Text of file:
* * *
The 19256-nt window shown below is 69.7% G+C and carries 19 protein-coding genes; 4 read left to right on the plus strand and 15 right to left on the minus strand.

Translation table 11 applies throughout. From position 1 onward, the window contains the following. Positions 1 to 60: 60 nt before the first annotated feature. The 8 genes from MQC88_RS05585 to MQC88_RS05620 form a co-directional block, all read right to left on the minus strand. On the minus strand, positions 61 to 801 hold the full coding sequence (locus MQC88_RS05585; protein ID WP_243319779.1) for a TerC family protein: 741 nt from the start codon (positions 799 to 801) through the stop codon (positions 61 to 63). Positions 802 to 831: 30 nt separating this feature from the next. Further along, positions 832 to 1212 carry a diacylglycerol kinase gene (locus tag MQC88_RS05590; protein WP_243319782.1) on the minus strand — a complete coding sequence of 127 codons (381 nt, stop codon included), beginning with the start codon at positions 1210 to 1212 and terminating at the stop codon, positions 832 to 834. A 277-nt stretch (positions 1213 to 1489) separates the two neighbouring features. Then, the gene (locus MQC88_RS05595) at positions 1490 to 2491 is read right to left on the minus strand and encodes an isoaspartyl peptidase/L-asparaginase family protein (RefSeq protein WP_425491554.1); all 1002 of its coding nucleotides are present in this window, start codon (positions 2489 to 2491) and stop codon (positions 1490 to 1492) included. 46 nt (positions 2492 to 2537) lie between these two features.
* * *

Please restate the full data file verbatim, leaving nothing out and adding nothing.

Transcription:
The 19256-nt window shown below is 69.7% G+C and carries 19 protein-coding genes; 4 read left to right on the plus strand and 15 right to left on the minus strand.

Translation table 11 applies throughout. From position 1 onward, the window contains the following. Positions 1 to 60: 60 nt before the first annotated feature. The 8 genes from MQC88_RS05585 to MQC88_RS05620 form a co-directional block, all read right to left on the minus strand. On the minus strand, positions 61 to 801 hold the full coding sequence (locus MQC88_RS05585; protein ID WP_243319779.1) for a TerC family protein: 741 nt from the start codon (positions 799 to 801) through the stop codon (positions 61 to 63). Positions 802 to 831: 30 nt separating this feature from the next. Further along, positions 832 to 1212 carry a diacylglycerol kinase gene (locus tag MQC88_RS05590; protein WP_243319782.1) on the minus strand — a complete coding sequence of 127 codons (381 nt, stop codon included), beginning with the start codon at positions 1210 to 1212 and terminating at the stop codon, positions 832 to 834. A 277-nt stretch (positions 1213 to 1489) separates the two neighbouring features. Then, the gene (locus MQC88_RS05595) at positions 1490 to 2491 is read right to left on the minus strand and encodes an isoaspartyl peptidase/L-asparaginase family protein (RefSeq protein WP_425491554.1); all 1002 of its coding nucleotides are present in this window, start codon (positions 2489 to 2491) and stop codon (positions 1490 to 1492) included. 46 nt (positions 2492 to 2537) lie between these two features.